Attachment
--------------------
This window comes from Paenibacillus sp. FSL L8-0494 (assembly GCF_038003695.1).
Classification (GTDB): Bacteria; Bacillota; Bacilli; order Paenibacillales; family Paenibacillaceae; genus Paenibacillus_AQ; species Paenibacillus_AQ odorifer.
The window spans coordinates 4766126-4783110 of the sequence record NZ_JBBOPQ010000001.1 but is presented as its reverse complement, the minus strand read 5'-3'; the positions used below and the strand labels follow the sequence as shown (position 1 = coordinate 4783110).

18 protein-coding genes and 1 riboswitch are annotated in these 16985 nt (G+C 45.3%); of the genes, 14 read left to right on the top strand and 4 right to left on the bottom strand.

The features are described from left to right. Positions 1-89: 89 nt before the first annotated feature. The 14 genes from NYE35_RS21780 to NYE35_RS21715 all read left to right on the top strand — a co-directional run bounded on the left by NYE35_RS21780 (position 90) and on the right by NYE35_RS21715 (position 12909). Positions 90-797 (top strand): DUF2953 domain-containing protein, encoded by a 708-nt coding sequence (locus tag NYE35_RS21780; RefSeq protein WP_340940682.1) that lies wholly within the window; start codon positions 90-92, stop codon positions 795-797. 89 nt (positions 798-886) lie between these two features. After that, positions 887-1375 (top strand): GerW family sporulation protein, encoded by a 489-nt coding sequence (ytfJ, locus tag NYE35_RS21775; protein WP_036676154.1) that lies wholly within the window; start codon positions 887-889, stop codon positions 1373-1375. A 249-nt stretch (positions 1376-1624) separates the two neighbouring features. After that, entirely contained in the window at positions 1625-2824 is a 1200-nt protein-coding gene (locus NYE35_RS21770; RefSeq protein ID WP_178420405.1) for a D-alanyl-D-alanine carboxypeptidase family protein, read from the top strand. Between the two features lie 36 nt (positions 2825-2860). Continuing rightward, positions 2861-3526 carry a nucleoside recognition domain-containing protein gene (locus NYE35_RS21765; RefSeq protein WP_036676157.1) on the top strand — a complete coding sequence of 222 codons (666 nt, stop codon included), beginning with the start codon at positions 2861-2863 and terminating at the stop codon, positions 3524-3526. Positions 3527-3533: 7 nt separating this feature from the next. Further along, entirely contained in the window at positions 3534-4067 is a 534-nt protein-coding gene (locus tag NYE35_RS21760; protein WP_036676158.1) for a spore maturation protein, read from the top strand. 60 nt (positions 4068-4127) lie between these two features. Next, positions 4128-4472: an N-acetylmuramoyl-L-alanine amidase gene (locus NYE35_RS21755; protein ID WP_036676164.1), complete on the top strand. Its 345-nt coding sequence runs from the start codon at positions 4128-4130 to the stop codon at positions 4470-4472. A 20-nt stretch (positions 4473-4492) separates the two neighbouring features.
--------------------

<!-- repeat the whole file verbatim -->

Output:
This window comes from Paenibacillus sp. FSL L8-0494 (assembly GCF_038003695.1).
Classification (GTDB): Bacteria; Bacillota; Bacilli; order Paenibacillales; family Paenibacillaceae; genus Paenibacillus_AQ; species Paenibacillus_AQ odorifer.
The window spans coordinates 4766126-4783110 of the sequence record NZ_JBBOPQ010000001.1 but is presented as its reverse complement, the minus strand read 5'-3'; the positions used below and the strand labels follow the sequence as shown (position 1 = coordinate 4783110).

18 protein-coding genes and 1 riboswitch are annotated in these 16985 nt (G+C 45.3%); of the genes, 14 read left to right on the top strand and 4 right to left on the bottom strand.

The features are described from left to right. Positions 1-89: 89 nt before the first annotated feature. The 14 genes from NYE35_RS21780 to NYE35_RS21715 all read left to right on the top strand — a co-directional run bounded on the left by NYE35_RS21780 (position 90) and on the right by NYE35_RS21715 (position 12909). Positions 90-797 (top strand): DUF2953 domain-containing protein, encoded by a 708-nt coding sequence (locus tag NYE35_RS21780; RefSeq protein WP_340940682.1) that lies wholly within the window; start codon positions 90-92, stop codon positions 795-797. 89 nt (positions 798-886) lie between these two features. After that, positions 887-1375 (top strand): GerW family sporulation protein, encoded by a 489-nt coding sequence (ytfJ, locus tag NYE35_RS21775; protein WP_036676154.1) that lies wholly within the window; start codon positions 887-889, stop codon positions 1373-1375. A 249-nt stretch (positions 1376-1624) separates the two neighbouring features. After that, entirely contained in the window at positions 1625-2824 is a 1200-nt protein-coding gene (locus NYE35_RS21770; RefSeq protein ID WP_178420405.1) for a D-alanyl-D-alanine carboxypeptidase family protein, read from the top strand. Between the two features lie 36 nt (positions 2825-2860). Continuing rightward, positions 2861-3526 carry a nucleoside recognition domain-containing protein gene (locus NYE35_RS21765; RefSeq protein WP_036676157.1) on the top strand — a complete coding sequence of 222 codons (666 nt, stop codon included), beginning with the start codon at positions 2861-2863 and terminating at the stop codon, positions 3524-3526. Positions 3527-3533: 7 nt separating this feature from the next. Further along, entirely contained in the window at positions 3534-4067 is a 534-nt protein-coding gene (locus tag NYE35_RS21760; protein WP_036676158.1) for a spore maturation protein, read from the top strand. 60 nt (positions 4068-4127) lie between these two features. Next, positions 4128-4472: an N-acetylmuramoyl-L-alanine amidase gene (locus NYE35_RS21755; protein ID WP_036676164.1), complete on the top strand. Its 345-nt coding sequence runs from the start codon at positions 4128-4130 to the stop codon at positions 4470-4472. A 20-nt stretch (positions 4473-4492) separates the two neighbouring features.